Cannabis referendum: Māori candidates make case for legalisation

Three prominent Māori MPs and candidates have come out in favour of voting 'yes' in the cannabis referendum, each with their own reasons.

Labour's Peeni Henare, Green Party co-leader Marama Davidson and Māori Party co-leader John Tamihere, all running for the seat of Tāmaki Makaurau, gave their views in an election debate hosted by The Hui on Tuesday night. 

A question on whether recreational cannabis should be legal will be asked as part of this year's general election. Legislation on how a legal market would work has been drafted, but unlike the euthanasia referendum will not automatically become law if the 'yes' vote wins. 

Henare was to the point, saying he'll be voting in favour as it's a "health concern". 

Davidson said "as well as health, it's also ending the racism in the law that is applied". 

Research has shown Māori are more likely to be arrested and convicted of cannabis-related offences than users of other ethnicities, even when rates of use are taken into account. 

"These same studies found that 95 percent of people who were arrested or convicted of cannabis use either continued using cannabis at a similar or increased rate, suggesting that cannabis laws do not stop people from using," said Reremoana Theodore, who authored a report into use of cannabis amongst Māori released by the University of Otago in July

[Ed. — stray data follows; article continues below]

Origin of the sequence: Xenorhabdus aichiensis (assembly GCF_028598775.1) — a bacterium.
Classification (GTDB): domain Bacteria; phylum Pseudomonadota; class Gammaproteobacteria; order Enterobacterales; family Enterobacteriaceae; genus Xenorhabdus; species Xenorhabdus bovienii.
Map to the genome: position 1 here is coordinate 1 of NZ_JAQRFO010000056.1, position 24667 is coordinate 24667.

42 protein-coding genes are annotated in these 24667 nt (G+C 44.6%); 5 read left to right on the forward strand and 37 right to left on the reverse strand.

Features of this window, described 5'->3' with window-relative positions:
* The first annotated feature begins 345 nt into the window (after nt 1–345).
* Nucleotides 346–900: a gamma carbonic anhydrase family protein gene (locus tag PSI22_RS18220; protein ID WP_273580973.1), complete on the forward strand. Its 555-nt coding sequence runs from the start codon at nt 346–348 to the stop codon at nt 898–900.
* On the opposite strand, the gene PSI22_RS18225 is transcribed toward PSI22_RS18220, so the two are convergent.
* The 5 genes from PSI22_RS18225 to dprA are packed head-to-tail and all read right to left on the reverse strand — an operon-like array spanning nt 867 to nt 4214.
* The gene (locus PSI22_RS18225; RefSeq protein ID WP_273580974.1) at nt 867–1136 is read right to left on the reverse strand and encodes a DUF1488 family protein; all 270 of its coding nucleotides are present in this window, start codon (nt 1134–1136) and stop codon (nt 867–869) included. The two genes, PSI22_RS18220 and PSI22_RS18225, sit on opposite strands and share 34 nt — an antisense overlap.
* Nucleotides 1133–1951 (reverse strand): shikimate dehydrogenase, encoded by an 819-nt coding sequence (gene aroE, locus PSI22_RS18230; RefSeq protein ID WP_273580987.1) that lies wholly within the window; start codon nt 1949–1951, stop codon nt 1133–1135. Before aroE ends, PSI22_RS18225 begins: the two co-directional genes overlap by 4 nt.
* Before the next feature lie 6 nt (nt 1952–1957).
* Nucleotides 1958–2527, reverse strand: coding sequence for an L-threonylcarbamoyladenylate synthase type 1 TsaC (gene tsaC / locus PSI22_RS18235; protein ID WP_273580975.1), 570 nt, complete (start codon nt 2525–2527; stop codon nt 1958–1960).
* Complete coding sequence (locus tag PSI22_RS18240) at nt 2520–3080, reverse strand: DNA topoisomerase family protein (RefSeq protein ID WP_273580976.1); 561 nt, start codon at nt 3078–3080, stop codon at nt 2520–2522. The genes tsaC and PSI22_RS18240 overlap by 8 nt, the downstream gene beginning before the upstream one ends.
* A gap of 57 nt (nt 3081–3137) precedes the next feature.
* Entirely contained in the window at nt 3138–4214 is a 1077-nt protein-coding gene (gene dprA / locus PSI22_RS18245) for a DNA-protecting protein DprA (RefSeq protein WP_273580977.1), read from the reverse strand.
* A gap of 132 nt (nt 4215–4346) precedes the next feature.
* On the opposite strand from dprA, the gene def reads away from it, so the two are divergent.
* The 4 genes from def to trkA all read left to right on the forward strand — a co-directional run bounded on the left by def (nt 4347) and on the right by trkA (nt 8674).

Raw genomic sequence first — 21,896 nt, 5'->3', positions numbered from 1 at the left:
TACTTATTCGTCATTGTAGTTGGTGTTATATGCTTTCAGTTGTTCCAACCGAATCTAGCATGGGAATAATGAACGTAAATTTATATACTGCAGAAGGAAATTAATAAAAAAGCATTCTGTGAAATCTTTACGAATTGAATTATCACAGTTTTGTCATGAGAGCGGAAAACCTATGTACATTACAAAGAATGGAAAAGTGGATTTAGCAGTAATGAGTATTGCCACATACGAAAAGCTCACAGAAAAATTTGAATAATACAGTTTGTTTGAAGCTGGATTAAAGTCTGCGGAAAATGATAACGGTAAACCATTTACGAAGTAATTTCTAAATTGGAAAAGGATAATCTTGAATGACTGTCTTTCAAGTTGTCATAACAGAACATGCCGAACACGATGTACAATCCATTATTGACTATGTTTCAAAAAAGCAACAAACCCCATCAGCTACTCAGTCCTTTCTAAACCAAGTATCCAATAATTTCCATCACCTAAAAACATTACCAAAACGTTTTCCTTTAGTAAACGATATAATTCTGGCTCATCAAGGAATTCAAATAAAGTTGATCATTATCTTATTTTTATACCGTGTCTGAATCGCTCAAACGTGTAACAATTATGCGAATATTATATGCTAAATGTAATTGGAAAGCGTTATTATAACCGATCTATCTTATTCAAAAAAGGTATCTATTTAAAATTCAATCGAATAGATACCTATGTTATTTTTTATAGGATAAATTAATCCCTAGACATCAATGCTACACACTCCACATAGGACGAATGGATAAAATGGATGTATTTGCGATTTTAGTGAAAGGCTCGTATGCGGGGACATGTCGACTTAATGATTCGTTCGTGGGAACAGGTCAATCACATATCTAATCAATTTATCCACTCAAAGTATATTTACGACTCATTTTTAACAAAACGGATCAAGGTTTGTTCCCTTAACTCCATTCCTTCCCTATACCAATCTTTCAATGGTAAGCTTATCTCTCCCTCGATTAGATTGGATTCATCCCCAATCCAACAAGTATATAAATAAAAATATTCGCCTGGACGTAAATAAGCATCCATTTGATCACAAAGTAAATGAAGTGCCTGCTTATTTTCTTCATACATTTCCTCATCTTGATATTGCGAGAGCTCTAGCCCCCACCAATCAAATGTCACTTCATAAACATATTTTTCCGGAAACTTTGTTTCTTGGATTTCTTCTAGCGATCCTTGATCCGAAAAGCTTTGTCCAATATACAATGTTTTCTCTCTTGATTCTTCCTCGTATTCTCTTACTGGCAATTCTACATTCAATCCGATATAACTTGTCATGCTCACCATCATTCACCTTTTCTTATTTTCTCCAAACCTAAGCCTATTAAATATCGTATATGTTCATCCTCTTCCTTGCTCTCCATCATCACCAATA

Drug Foundation statistics show 34 percent of all those convicted of cannabis offences are Māori, despite their proportion of the population being less than half that. There has been a 63 percent decline in charges laid over cannabis-related offences in the last 10 years, Ministry of Justice documents show

Tamihere said he'll be voting yes, but would rather it was only decriminalised, rather than legalised.

Tamihere, Davidson and Henare.
Tamihere, Davidson and Henare. Photo credit: The Hui

A poll last year by The Hui found three-quarters of Māori back legalisation. Drug Foundation director Ross Bell said at the time they had good reasons to back a change

"Cannabis use rates are pretty similar between Māori and non-Māori, but Māori are four times more likely to get a conviction."

Overall the vote is evenly split, with the result likely to go down to the wire. Labour has promised to honour the results of the referendum if re-elected, while National has said it if the 'yes' vote wins, making it law would depend on what the select committee recommended.